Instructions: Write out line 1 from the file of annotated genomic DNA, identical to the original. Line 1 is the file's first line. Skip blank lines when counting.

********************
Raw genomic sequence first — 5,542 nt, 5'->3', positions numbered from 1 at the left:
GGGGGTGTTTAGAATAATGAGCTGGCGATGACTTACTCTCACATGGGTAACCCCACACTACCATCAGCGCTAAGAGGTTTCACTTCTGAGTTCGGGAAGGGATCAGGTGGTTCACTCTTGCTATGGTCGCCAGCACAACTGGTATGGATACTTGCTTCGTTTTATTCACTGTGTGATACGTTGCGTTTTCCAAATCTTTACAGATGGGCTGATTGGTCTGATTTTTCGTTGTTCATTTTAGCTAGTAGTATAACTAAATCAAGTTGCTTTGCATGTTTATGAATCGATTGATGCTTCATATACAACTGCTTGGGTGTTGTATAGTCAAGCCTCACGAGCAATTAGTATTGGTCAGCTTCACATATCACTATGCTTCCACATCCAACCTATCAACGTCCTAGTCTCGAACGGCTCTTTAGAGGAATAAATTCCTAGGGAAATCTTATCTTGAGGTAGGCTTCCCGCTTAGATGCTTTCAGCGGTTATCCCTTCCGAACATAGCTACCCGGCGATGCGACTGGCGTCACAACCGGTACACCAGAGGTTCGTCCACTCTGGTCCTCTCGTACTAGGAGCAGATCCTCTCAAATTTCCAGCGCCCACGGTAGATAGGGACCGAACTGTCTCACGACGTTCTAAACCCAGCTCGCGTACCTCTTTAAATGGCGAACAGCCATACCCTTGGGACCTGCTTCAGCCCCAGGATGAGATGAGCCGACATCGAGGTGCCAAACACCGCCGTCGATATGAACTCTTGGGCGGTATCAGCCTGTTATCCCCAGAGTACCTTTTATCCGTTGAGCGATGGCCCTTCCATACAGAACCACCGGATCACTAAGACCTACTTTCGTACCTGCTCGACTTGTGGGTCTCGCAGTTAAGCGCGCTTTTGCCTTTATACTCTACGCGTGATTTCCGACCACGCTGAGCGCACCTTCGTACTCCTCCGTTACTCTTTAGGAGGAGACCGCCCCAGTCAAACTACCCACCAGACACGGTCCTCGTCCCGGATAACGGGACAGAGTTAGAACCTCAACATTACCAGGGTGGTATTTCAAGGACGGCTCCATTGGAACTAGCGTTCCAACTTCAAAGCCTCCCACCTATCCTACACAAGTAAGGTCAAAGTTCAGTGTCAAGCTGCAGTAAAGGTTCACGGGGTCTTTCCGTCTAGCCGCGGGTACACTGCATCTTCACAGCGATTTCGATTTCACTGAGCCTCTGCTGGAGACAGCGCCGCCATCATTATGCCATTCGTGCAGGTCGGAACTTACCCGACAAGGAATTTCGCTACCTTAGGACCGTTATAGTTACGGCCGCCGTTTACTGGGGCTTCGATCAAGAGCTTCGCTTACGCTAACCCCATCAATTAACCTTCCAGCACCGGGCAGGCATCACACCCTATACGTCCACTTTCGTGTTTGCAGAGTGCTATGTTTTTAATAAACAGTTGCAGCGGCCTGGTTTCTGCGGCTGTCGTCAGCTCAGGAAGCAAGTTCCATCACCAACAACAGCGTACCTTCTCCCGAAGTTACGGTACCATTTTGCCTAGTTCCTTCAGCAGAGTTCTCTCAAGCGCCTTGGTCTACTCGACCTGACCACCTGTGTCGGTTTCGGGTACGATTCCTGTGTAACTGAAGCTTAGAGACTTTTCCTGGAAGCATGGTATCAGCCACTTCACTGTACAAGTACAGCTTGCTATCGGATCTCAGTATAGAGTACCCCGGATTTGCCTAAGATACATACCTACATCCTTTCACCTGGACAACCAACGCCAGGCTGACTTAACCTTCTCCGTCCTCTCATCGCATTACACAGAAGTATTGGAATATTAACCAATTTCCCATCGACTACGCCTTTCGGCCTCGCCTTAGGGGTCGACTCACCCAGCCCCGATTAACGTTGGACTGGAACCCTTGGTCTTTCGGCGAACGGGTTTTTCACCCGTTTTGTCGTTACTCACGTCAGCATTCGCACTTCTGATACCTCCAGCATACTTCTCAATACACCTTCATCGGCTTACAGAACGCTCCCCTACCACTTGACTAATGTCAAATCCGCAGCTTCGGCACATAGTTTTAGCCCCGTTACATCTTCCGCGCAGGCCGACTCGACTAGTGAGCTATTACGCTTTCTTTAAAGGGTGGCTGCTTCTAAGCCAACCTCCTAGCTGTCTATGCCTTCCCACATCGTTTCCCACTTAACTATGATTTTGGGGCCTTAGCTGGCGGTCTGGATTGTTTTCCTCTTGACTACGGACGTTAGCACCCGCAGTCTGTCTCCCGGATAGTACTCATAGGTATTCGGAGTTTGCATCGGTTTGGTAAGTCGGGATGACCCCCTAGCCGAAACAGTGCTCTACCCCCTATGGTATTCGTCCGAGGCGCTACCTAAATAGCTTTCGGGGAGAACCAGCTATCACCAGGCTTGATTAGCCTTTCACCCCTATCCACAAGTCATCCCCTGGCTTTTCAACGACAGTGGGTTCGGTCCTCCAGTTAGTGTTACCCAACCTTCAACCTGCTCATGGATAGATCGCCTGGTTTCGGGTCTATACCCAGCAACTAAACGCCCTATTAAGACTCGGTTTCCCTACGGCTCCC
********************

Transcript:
Raw genomic sequence first — 5,542 nt, 5'->3', positions numbered from 1 at the left: